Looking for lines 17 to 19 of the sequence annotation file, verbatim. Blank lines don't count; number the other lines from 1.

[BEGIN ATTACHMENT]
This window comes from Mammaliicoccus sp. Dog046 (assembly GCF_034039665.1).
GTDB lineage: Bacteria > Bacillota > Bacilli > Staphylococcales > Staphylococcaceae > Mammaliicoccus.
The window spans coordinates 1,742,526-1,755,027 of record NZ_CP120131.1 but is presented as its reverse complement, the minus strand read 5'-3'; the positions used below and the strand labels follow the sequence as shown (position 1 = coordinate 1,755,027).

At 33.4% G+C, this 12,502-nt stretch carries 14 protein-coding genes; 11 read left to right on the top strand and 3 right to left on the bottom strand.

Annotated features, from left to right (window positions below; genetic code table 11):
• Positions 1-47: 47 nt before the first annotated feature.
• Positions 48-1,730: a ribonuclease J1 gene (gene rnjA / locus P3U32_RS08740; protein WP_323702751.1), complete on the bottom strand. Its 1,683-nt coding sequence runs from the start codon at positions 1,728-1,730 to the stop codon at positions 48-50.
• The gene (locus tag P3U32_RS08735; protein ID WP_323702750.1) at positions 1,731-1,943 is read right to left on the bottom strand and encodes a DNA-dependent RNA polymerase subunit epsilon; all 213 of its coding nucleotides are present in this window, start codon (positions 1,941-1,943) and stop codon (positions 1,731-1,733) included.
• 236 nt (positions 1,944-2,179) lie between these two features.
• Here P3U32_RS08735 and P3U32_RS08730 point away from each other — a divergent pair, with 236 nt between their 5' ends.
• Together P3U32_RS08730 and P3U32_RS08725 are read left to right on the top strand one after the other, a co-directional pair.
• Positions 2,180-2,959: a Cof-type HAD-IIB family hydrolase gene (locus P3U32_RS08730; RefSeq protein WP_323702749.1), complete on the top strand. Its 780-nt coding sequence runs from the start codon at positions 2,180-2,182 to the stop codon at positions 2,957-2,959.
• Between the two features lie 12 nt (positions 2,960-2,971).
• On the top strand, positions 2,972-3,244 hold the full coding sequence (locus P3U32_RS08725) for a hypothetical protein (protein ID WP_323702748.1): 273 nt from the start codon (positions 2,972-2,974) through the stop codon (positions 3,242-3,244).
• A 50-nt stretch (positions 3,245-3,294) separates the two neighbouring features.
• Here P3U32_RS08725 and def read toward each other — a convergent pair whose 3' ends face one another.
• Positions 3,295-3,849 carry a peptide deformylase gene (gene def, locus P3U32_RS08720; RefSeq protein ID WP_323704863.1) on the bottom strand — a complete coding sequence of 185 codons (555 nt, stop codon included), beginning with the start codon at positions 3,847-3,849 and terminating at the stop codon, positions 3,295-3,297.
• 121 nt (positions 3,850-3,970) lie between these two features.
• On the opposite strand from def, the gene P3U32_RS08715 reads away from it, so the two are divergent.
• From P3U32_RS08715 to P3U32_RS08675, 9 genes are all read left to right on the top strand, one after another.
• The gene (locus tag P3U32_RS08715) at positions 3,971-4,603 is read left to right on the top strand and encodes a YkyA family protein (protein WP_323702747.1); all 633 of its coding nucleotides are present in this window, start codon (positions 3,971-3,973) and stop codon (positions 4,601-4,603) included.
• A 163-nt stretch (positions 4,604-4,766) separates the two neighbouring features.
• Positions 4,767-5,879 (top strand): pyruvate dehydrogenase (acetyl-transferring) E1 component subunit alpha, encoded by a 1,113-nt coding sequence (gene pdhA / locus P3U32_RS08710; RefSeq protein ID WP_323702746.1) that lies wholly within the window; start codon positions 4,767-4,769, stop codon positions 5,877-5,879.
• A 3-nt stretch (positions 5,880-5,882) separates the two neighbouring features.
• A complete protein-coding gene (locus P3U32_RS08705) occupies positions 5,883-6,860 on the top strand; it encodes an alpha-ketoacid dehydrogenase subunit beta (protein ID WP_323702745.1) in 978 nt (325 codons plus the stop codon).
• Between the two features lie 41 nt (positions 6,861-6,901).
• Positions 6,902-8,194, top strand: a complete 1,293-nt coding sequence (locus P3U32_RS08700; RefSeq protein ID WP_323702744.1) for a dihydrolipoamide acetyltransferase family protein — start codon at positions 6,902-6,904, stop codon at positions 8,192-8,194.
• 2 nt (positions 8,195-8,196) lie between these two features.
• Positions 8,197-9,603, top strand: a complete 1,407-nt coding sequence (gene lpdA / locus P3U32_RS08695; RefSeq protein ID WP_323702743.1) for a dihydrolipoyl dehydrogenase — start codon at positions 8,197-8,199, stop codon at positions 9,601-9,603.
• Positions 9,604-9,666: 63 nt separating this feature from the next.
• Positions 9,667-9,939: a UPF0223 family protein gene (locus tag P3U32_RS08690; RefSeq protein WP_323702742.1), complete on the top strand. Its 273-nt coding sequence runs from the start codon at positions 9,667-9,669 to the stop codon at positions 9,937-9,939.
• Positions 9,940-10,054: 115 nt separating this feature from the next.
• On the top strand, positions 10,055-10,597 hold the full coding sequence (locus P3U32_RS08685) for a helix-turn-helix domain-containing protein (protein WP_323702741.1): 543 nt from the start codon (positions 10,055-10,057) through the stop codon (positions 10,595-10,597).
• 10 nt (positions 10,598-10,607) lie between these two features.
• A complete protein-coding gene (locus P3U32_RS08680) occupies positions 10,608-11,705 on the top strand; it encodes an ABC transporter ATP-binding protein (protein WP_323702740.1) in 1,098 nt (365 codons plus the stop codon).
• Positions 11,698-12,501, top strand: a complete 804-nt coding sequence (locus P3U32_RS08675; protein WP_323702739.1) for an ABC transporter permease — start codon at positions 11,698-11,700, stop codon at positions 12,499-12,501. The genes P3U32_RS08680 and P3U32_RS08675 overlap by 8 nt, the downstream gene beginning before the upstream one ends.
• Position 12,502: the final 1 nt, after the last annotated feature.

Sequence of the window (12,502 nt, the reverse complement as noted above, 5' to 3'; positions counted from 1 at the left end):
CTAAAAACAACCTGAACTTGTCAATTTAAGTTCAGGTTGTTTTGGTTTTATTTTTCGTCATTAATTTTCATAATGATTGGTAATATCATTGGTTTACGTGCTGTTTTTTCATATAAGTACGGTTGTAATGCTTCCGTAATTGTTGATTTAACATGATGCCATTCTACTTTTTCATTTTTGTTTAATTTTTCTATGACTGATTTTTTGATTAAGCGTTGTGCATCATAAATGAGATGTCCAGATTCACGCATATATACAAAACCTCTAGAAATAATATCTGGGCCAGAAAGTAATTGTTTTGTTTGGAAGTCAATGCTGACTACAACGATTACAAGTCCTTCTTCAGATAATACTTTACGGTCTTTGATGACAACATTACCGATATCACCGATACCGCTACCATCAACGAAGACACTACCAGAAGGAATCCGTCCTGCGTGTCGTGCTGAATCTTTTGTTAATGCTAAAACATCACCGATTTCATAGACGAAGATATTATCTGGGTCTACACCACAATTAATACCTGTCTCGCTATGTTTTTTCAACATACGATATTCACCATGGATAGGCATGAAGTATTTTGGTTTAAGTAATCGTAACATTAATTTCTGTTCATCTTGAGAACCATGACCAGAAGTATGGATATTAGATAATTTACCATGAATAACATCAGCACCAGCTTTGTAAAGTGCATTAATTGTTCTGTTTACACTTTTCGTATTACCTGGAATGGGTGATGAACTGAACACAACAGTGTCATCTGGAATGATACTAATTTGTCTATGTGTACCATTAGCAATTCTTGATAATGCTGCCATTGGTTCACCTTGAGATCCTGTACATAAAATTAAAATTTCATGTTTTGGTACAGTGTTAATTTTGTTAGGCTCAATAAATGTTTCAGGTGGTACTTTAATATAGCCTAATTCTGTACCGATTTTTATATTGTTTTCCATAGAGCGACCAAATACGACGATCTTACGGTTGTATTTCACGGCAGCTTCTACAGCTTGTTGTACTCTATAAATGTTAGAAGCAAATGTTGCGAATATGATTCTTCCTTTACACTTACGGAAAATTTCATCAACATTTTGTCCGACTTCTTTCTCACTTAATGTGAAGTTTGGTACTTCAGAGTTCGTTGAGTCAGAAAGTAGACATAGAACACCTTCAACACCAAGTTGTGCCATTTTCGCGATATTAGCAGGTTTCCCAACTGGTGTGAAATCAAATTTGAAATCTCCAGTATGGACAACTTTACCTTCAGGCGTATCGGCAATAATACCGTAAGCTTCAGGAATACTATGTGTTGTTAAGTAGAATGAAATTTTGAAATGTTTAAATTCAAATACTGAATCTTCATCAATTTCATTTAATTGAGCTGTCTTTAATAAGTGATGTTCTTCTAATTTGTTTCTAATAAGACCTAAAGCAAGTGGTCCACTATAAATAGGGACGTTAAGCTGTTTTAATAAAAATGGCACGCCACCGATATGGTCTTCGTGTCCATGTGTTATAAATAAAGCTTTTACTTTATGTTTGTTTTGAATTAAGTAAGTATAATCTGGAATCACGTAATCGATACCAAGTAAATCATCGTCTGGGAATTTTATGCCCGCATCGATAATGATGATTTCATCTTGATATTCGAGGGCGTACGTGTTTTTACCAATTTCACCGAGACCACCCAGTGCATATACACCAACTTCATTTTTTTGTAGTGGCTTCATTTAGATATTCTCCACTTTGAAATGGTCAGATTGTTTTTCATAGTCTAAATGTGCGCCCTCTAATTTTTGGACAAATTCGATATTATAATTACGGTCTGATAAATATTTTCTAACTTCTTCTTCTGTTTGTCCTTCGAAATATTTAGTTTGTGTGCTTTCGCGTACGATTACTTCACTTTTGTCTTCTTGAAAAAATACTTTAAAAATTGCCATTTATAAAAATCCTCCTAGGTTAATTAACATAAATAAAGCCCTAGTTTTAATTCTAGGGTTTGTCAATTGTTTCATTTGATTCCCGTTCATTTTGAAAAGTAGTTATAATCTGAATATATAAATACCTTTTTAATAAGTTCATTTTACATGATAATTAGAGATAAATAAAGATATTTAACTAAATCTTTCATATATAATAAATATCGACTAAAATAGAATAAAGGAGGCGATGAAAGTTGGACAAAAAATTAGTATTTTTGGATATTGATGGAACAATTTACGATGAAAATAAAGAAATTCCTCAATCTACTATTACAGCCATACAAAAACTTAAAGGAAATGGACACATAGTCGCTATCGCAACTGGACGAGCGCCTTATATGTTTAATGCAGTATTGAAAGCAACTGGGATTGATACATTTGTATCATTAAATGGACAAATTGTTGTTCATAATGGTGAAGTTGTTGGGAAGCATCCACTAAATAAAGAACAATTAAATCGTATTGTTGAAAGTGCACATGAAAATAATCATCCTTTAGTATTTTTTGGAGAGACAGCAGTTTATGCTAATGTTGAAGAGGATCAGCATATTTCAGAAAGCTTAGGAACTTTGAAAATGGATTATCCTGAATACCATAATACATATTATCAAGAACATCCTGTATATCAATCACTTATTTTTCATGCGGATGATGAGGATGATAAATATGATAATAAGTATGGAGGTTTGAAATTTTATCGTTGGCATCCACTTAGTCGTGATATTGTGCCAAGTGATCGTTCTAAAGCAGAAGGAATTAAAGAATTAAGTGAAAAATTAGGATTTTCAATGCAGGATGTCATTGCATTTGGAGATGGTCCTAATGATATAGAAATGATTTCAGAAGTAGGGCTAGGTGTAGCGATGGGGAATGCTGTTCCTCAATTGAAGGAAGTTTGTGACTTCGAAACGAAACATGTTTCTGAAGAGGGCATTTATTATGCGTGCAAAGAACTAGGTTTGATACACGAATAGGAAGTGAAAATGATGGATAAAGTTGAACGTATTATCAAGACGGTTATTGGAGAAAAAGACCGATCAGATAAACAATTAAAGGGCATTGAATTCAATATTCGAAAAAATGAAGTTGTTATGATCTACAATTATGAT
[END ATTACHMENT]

• Positions 3,295-3,849 carry a peptide deformylase gene (gene def, locus P3U32_RS08720; RefSeq protein ID WP_323704863.1) on the bottom strand — a complete coding sequence of 185 codons (555 nt, stop codon included), beginning with the start codon at positions 3,847-3,849 and terminating at the stop codon, positions 3,295-3,297.
• 121 nt (positions 3,850-3,970) lie between these two features.
• On the opposite strand from def, the gene P3U32_RS08715 reads away from it, so the two are divergent.